This drop in oil prices has placed downward pressure on the currencies of commodity producers, which have suffered major declines in recent weeks. Other currencies have performed comparatively better. The Thai baht, Indian rupee and Philippine peso have lost much less against the US dollar compared to the Russian ruble and Colombian peso, two major commodity producers. As an oil producer, Mexico has also seen its currency fall against the US dollar this year; however, this fall has been relatively limited as the United States is one of its largest trading partners.
Earlier this year, investors seemed to make some welcome differentiation between countries with different perspectives. Even allowing for severe drops in some bond markets, emerging-market debt indexes generally seemed resilient given the volatility seen in currencies and stocks. However, by mid-December, panic started to affect investor sentiment toward emerging markets more broadly. This panic was a combination of the negative impacts of lower oil prices on commodity producers, as well as the rising US dollar. The Central Bank of Russia was forced to hike its main interest rate to 17% in an attempt to stave off a collapse of the ruble. Disruption could remain a feature of emerging markets for some time as investors begin to prepare to navigate what we think is a rising-rate environment in the United States and to come to terms with the softening of the Chinese economy. Though fundamentally strong economies are not exempt from the short-term destabilizing effects of the fall in the price of oil across emerging markets, we believe they should stabilize once panic dissipates and financial assets begin to benefit from fresh liquidity injections from the Bank of Japan and the European Central Bank (ECB).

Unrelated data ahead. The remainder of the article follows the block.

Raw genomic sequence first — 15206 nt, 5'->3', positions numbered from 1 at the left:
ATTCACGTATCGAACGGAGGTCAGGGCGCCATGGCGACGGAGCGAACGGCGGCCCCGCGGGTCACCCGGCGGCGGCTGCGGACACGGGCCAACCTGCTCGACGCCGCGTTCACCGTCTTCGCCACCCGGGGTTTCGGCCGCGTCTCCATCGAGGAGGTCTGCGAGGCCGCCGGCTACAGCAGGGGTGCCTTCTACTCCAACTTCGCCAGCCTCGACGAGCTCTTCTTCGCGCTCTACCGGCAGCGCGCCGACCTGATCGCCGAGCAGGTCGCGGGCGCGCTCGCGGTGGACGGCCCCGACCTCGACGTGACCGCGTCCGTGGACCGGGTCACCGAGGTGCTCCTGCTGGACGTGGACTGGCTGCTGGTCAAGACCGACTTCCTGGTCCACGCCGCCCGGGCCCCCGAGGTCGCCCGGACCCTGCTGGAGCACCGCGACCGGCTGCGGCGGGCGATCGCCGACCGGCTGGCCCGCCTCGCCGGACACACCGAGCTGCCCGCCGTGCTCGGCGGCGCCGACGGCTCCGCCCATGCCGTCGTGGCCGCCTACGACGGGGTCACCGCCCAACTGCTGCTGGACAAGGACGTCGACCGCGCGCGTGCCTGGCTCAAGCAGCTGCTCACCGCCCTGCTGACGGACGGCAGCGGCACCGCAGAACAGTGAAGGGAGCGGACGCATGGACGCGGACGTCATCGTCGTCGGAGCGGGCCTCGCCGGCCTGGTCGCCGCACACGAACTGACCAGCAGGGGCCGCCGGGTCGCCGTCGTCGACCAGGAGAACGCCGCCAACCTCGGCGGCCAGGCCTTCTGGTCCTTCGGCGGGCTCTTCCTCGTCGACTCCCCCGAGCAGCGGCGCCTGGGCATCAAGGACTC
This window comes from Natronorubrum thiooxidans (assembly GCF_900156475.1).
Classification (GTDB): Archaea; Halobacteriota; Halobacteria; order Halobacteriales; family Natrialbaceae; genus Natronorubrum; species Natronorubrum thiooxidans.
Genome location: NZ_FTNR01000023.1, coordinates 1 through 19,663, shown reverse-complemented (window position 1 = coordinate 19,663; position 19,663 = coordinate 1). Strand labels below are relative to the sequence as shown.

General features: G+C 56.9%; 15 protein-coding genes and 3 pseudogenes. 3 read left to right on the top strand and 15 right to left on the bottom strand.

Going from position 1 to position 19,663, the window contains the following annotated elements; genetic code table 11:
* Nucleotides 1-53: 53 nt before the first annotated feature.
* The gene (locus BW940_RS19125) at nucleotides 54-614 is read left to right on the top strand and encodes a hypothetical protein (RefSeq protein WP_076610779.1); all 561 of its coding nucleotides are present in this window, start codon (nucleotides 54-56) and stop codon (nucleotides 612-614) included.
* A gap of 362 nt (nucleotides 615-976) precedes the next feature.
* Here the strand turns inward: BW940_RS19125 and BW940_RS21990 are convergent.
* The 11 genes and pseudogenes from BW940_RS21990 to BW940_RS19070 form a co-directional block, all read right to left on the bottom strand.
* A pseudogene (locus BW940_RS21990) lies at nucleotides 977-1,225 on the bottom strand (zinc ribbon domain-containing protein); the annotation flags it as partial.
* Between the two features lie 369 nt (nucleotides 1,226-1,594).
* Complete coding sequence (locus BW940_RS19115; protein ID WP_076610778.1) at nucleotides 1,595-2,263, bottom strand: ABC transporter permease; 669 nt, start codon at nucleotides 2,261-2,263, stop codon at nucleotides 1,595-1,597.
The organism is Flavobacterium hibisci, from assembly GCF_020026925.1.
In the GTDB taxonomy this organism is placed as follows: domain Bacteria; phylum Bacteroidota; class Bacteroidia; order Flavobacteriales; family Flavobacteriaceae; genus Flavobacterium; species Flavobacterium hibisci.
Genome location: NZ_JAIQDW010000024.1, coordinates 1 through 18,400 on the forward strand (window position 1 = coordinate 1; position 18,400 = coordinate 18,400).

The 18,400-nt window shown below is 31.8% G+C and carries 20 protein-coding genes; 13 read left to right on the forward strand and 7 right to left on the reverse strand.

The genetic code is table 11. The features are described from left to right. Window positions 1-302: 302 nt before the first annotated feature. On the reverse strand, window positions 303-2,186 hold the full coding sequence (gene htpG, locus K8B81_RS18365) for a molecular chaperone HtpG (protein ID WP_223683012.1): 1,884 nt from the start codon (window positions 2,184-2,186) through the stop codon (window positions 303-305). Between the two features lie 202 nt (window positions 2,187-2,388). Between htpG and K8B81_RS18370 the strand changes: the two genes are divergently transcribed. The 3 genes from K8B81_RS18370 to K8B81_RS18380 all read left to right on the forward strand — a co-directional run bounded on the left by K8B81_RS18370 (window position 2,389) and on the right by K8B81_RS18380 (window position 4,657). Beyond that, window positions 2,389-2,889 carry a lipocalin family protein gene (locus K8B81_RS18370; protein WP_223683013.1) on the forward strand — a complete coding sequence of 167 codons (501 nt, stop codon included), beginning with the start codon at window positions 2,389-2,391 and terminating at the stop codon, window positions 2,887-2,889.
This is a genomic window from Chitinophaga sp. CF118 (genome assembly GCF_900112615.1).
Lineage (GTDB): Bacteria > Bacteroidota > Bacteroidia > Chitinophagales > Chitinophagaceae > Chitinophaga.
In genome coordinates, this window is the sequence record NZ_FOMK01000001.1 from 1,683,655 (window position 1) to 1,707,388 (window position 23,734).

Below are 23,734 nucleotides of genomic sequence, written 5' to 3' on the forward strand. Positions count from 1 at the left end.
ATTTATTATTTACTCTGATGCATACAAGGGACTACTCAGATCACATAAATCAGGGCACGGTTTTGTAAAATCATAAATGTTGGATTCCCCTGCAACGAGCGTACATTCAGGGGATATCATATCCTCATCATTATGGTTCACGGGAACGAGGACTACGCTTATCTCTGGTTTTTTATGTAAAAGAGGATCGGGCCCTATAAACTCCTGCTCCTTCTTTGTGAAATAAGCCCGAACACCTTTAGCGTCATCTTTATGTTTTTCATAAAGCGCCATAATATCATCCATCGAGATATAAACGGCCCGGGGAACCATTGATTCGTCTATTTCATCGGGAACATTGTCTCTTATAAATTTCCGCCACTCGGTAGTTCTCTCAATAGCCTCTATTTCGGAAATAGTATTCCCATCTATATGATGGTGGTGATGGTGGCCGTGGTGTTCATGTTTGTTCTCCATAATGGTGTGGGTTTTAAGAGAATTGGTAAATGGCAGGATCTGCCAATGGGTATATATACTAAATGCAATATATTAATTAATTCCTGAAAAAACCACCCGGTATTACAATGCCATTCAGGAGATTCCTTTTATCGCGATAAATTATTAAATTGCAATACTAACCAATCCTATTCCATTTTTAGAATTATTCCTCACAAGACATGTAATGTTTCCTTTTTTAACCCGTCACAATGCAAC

As December rolled on, a glut of indifferent or disappointing statistics and stubbornly low inflation seemed to point the way to some form of “quantitative easing” (QE) for Europe involving the outright purchase of government bonds and other securities on the open market. The market’s expectation that the ECB will shortly intervene with further massive injections of money could be seen by the seeming lack of a market reaction to recent sovereign ratings downgrades. France’s credit rating was downgraded by Fitch in mid-December, but without any immediate effect on its borrowing rate. But for all of France’s problems, its 10-year government bond yields still stood near record lows of about 0.9% after the December downgrade. Italy too suffered a ratings downgrade in December, with Standard & Poor’s lowering its credit rating to just a notch above junk status. Symbolizing Italy’s even more entrenched problems, the country currently pays a higher yield on 10-year bonds than France (just over 2%). However, although Italian yields rose slightly due to the downgrade, the rise was not enough to eradicate the fall in yields over the previous month.